Honors College Recognition at Graduation

(Senate: 5/20/14; President: 6/26/14)

The following language will be included on the diplomas of students who successfully complete the Honors College Program:

"Honors College Program Completed."

Honors at Graduation

(Senate: 7/15/75; 10/25/83, 8/9/88, 11/28/95, 2/11/97, 5/10/16; President: 7/21/75, 11/8/83, 9/21/88, 4/30/96, 4/22/97, 8/16/16; Editorial Amendment: 9/99, 9/00, 8/9/16)

California State University, Los Angeles uses three designations of honors at graduation: cum laude, magna cum laude and summa cum laude. To be eligible for honors a graduate must have completed a minimum of 45 units in residence at Cal State L.A. and have attained the appropriate standing (in terms of cumulative grade point average earned at Cal State L.A.) as described below.

    Summa Cum Laude: GPA equal to or greater than 3.9
    Magna Cum Laude: GPA equal to or greater than 3.75 but less than 3.9
    Cum Laude: GPA equal to or greater than 3.5 but less than 3.75

All students attaining these minimum grade point averages will be awarded the corresponding honors upon conferral of degree.

Honors for Candidates for Second Baccalaureate Degrees

(Senate: 11/25/75; President: 12/8/75; Editorial Amendment: 1/6/16)

Students who have earned a baccalaureate degree and are candidates for another baccalaureate degree (as distinct from an advanced degree or a teaching credential or other type of certificate) shall be eligible for the Dean's List or other academic honors according to the same criteria as candidates for first degrees. Candidates for second baccalaureate degrees shall be eligible for graduation with honors according to the same criteria as candidates for first degrees, with residence counted to include all residence at this institution that is applicable toward any baccalaureate degree (including the first). This excludes residence or grade points earned in graduate courses or professional education courses.

Review of Degree Programs

(Senate: 7/3/73, 2/7/79, 8/19/81, 4/26/83, 1/19/93, 7/29/97, 11/23/99; President: 7/5/73, 2/27/79, 10/6/81, 5/5/83, 2/16/93, 12/4/97, 12/28/99; Editorial Amendment: 9/00, 8/01; 9/03)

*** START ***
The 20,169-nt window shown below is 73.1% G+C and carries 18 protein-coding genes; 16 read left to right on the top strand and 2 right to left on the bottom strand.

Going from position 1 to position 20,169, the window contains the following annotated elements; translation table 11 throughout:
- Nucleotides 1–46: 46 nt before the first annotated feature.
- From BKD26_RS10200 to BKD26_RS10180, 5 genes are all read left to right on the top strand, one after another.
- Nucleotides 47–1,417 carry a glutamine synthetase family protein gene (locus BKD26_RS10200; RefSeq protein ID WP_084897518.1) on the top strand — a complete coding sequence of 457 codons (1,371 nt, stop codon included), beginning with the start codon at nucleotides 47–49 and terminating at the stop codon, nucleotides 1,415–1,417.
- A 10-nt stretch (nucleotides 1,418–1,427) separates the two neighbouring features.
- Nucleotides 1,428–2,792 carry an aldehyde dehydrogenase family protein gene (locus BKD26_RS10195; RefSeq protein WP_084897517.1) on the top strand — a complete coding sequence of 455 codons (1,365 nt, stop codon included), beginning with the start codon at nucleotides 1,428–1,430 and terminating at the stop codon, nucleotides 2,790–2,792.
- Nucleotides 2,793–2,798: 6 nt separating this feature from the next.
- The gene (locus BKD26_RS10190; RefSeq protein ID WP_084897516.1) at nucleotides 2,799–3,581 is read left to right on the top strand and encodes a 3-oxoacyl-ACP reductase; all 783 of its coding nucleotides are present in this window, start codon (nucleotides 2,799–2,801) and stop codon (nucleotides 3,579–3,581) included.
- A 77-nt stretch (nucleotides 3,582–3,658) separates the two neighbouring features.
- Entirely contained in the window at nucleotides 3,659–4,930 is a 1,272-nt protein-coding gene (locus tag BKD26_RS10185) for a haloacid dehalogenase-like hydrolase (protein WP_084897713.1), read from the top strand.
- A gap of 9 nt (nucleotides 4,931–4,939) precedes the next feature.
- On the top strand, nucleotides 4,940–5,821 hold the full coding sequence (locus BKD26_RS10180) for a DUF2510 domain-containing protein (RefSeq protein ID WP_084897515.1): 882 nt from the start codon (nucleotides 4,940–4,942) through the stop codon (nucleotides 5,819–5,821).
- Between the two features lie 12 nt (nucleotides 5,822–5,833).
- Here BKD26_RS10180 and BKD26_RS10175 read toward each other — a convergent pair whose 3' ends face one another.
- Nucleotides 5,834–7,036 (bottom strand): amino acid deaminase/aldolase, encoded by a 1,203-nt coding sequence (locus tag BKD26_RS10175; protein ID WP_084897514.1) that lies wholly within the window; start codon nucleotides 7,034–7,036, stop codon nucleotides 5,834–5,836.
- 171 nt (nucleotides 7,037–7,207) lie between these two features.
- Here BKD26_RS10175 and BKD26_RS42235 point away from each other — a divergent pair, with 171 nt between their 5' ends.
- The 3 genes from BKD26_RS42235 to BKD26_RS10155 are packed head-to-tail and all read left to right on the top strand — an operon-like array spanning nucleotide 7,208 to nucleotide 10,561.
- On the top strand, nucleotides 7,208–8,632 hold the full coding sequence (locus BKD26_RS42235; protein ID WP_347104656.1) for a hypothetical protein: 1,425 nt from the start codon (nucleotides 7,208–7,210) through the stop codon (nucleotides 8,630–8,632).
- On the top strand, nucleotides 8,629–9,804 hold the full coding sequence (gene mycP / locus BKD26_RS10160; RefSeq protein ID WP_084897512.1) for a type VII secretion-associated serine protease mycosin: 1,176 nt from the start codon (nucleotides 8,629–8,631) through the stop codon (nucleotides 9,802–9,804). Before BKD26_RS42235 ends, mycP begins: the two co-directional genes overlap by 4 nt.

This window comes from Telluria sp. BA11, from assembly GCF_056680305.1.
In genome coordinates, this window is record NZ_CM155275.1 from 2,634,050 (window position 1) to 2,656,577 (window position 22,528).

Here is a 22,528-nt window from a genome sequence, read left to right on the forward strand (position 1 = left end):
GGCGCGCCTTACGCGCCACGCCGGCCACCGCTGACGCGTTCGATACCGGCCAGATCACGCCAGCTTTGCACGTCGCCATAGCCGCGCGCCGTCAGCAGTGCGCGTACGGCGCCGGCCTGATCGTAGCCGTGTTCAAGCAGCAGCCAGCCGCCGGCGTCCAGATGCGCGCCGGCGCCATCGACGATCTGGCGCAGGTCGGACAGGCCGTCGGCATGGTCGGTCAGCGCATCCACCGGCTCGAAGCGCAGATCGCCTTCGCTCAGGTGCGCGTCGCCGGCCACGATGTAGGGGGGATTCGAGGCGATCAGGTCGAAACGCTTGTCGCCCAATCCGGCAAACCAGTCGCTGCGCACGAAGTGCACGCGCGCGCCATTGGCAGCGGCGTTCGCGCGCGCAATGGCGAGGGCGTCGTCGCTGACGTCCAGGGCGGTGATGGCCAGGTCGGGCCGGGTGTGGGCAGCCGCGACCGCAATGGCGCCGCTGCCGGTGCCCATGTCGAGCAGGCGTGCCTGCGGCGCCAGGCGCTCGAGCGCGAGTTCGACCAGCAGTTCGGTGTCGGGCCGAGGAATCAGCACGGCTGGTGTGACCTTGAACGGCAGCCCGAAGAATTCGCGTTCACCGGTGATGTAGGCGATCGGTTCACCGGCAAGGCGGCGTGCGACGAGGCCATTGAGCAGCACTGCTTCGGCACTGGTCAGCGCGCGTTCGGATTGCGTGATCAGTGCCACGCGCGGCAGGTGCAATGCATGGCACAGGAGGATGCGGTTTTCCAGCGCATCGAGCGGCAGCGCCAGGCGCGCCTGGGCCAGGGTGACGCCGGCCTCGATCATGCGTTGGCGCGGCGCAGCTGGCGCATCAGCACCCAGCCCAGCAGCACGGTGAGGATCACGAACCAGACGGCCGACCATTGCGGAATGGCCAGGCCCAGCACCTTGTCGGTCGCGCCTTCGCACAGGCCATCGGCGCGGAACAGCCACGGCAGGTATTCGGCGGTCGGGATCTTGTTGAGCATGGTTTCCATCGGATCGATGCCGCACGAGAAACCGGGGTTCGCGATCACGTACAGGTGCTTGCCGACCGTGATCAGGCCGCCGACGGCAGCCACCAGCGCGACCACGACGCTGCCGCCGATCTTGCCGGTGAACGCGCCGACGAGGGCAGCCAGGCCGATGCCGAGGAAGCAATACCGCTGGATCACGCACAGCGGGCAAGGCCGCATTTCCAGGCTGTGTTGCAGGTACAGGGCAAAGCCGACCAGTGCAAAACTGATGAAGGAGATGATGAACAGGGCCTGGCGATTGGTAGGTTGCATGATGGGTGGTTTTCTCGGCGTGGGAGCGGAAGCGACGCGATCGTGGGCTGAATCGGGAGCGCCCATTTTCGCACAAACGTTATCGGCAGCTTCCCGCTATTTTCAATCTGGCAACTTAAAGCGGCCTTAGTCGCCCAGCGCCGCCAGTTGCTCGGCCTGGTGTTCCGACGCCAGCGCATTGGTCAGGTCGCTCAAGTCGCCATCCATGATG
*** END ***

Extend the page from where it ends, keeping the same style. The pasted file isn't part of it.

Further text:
Trustee Policy.  Program Review on this campus has its origins in Chancellor's Office memorandum AP 71-32, "Performance Review of Existing Degree Major Programs," which requested that each campus "establish a formal performance review procedure for all existing degree programs on campus in order to assess periodically both the quantitative and qualitative viability of each undergraduate and graduate program in the total context of offerings." AP 71-32 was endorsed by the Educational Policies Committee of the Board of Trustees, and later by the Board of Trustees on July 14, 1971. Although initiated in the context of limited resources and impelled by externally defined quantitative criteria, the review process has matured into an intensive, quality oriented program of benefit to departments/divisions/schools, colleges, and the University alike.

Purpose of Program Review.  The purpose of  program review is to enable the University, its colleges and its departments/divisions/schools to effectively achieve their stated objectives, and to examine on a continuing basis the worthiness of these programs; in short, the purpose is to maintain and strengthen the quality of the University's curriculum. The priorities in program review center around the desire to provide a quality university-level program balanced with respect to the needs of society in general, needs of the urban community, professional preparation requirements, and student interest. Program review leads to informed recommendations related to program, faculty, and student needs; curricular planning, resource allocation, and management; and such matters as recognition of unique situations, the need for additional study or planning, augmentation, maintenance, consolidation or discontinuation of programs, and responses to the problem of diminution of available resources, while attempting to maintain and enhance program quality.